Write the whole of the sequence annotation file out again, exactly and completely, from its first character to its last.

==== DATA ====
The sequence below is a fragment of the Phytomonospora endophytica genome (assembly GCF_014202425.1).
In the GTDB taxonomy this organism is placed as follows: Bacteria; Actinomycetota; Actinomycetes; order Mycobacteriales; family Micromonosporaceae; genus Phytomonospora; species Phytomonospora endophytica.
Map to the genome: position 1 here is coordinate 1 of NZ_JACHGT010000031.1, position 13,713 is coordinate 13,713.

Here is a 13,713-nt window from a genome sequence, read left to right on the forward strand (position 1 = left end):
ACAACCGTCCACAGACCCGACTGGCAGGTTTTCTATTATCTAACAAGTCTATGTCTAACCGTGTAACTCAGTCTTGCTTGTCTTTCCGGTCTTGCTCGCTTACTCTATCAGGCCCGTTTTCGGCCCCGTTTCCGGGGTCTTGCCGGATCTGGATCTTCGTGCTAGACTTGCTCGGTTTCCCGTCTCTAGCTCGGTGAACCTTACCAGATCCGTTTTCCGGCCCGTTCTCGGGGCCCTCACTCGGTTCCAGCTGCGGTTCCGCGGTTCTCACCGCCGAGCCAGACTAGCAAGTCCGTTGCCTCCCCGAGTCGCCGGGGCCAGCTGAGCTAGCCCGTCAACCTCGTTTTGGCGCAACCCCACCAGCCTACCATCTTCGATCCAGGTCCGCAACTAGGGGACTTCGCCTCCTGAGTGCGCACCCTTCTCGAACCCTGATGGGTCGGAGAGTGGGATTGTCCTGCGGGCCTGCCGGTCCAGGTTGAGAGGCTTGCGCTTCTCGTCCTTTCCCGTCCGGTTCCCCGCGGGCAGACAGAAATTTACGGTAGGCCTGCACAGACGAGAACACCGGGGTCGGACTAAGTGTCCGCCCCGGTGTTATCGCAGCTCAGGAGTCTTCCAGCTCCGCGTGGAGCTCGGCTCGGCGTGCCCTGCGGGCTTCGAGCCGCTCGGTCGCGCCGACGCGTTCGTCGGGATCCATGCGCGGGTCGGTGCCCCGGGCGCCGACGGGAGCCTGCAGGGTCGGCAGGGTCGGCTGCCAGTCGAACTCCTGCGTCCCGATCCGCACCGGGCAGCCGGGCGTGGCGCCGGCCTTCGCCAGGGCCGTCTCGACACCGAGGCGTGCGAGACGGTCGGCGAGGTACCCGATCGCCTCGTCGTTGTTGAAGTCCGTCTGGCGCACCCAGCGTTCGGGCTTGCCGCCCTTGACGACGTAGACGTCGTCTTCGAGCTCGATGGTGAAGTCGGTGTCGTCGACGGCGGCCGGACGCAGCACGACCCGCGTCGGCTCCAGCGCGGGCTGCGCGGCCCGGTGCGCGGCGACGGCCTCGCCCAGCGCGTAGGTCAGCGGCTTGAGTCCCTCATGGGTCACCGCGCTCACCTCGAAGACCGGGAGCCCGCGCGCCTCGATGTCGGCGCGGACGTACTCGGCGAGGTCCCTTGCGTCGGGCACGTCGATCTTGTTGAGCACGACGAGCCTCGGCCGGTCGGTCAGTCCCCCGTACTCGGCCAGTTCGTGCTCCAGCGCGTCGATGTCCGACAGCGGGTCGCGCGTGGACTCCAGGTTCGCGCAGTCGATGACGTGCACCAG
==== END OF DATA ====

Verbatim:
The sequence below is a fragment of the Phytomonospora endophytica genome (assembly GCF_014202425.1).
In the GTDB taxonomy this organism is placed as follows: Bacteria; Actinomycetota; Actinomycetes; order Mycobacteriales; family Micromonosporaceae; genus Phytomonospora; species Phytomonospora endophytica.
Map to the genome: position 1 here is coordinate 1 of NZ_JACHGT010000031.1, position 13,713 is coordinate 13,713.

Here is a 13,713-nt window from a genome sequence, read left to right on the forward strand (position 1 = left end):
ACAACCGTCCACAGACCCGACTGGCAGGTTTTCTATTATCTAACAAGTCTATGTCTAACCGTGTAACTCAGTCTTGCTTGTCTTTCCGGTCTTGCTCGCTTACTCTATCAGGCCCGTTTTCGGCCCCGTTTCCGGGGTCTTGCCGGATCTGGATCTTCGTGCTAGACTTGCTCGGTTTCCCGTCTCTAGCTCGGTGAACCTTACCAGATCCGTTTTCCGGCCCGTTCTCGGGGCCCTCACTCGGTTCCAGCTGCGGTTCCGCGGTTCTCACCGCCGAGCCAGACTAGCAAGTCCGTTGCCTCCCCGAGTCGCCGGGGCCAGCTGAGCTAGCCCGTCAACCTCGTTTTGGCGCAACCCCACCAGCCTACCATCTTCGATCCAGGTCCGCAACTAGGGGACTTCGCCTCCTGAGTGCGCACCCTTCTCGAACCCTGATGGGTCGGAGAGTGGGATTGTCCTGCGGGCCTGCCGGTCCAGGTTGAGAGGCTTGCGCTTCTCGTCCTTTCCCGTCCGGTTCCCCGCGGGCAGACAGAAATTTACGGTAGGCCTGCACAGACGAGAACACCGGGGTCGGACTAAGTGTCCGCCCCGGTGTTATCGCAGCTCAGGAGTCTTCCAGCTCCGCGTGGAGCTCGGCTCGGCGTGCCCTGCGGGCTTCGAGCCGCTCGGTCGCGCCGACGCGTTCGTCGGGATCCATGCGCGGGTCGGTGCCCCGGGCGCCGACGGGAGCCTGCAGGGTCGGCAGGGTCGGCTGCCAGTCGAACTCCTGCGTCCCGATCCGCACCGGGCAGCCGGGCGTGGCGCCGGCCTTCGCCAGGGCCGTCTCGACACCGAGGCGTGCGAGACGGTCGGCGAGGTACCCGATCGCCTCGTCGTTGTTGAAGTCCGTCTGGCGCACCCAGCGTTCGGGCTTGCCGCCCTTGACGACGTAGACGTCGTCTTCGAGCTCGATGGTGAAGTCGGTGTCGTCGACGGCGGCCGGACGCAGCACGACCCGCGTCGGCTCCAGCGCGGGCTGCGCGGCCCGGTGCGCGGCGACGGCCTCGCCCAGCGCGTAGGTCAGCGGCTTGAGTCCCTCATGGGTCACCGCGCTCACCTCGAAGACCGGGAGCCCGCGCGCCTCGATGTCGGCGCGGACGTACTCGGCGAGGTCCCTTGCGTCGGGCACGTCGATCTTGTTGAGCACGACGAGCCTCGGCCGGTCGGTCAGTCCCCCGTACTCGGCCAGTTCGTGCTCCAGCGCGTCGATGTCCGACAGCGGGTCGCGCGTGGACTCCAGGTTCGCGCAGTCGATGACGTGCACCAG